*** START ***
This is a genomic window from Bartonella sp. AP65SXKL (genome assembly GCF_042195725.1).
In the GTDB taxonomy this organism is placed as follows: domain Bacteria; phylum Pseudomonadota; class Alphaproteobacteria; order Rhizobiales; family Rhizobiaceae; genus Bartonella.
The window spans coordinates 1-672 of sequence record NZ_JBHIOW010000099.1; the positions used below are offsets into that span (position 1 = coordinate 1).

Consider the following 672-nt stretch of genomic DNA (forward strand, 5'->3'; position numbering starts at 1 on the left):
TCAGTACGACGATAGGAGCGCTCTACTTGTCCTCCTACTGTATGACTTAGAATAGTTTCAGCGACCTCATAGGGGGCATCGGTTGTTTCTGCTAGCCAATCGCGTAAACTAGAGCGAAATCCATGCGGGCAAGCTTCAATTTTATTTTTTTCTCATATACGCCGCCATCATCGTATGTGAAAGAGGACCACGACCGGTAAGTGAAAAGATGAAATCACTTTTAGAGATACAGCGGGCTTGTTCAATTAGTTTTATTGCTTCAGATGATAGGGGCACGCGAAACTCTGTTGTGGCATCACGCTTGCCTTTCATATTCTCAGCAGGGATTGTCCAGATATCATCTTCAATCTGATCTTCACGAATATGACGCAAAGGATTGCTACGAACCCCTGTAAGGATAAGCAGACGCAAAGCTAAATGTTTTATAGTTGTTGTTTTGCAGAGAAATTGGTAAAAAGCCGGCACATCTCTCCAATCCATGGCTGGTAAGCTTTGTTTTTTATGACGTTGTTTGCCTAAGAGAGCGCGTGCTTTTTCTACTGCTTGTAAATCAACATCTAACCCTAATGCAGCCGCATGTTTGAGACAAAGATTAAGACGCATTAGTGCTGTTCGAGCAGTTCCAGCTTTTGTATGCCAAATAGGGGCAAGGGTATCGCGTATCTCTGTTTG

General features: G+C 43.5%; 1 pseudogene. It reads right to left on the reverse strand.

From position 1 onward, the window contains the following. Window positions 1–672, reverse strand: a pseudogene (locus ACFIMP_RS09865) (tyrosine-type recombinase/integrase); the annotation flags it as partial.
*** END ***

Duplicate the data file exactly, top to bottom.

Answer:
This is a genomic window from Bartonella sp. AP65SXKL (genome assembly GCF_042195725.1).
In the GTDB taxonomy this organism is placed as follows: domain Bacteria; phylum Pseudomonadota; class Alphaproteobacteria; order Rhizobiales; family Rhizobiaceae; genus Bartonella.
The window spans coordinates 1-672 of sequence record NZ_JBHIOW010000099.1; the positions used below are offsets into that span (position 1 = coordinate 1).

Consider the following 672-nt stretch of genomic DNA (forward strand, 5'->3'; position numbering starts at 1 on the left):
TCAGTACGACGATAGGAGCGCTCTACTTGTCCTCCTACTGTATGACTTAGAATAGTTTCAGCGACCTCATAGGGGGCATCGGTTGTTTCTGCTAGCCAATCGCGTAAACTAGAGCGAAATCCATGCGGGCAAGCTTCAATTTTATTTTTTTCTCATATACGCCGCCATCATCGTATGTGAAAGAGGACCACGACCGGTAAGTGAAAAGATGAAATCACTTTTAGAGATACAGCGGGCTTGTTCAATTAGTTTTATTGCTTCAGATGATAGGGGCACGCGAAACTCTGTTGTGGCATCACGCTTGCCTTTCATATTCTCAGCAGGGATTGTCCAGATATCATCTTCAATCTGATCTTCACGAATATGACGCAAAGGATTGCTACGAACCCCTGTAAGGATAAGCAGACGCAAAGCTAAATGTTTTATAGTTGTTGTTTTGCAGAGAAATTGGTAAAAAGCCGGCACATCTCTCCAATCCATGGCTGGTAAGCTTTGTTTTTTATGACGTTGTTTGCCTAAGAGAGCGCGTGCTTTTTCTACTGCTTGTAAATCAACATCTAACCCTAATGCAGCCGCATGTTTGAGACAAAGATTAAGACGCATTAGTGCTGTTCGAGCAGTTCCAGCTTTTGTATGCCAAATAGGGGCAAGGGTATCGCGTATCTCTGTTTG

General features: G+C 43.5%; 1 pseudogene. It reads right to left on the reverse strand.

From position 1 onward, the window contains the following. Window positions 1–672, reverse strand: a pseudogene (locus ACFIMP_RS09865) (tyrosine-type recombinase/integrase); the annotation flags it as partial.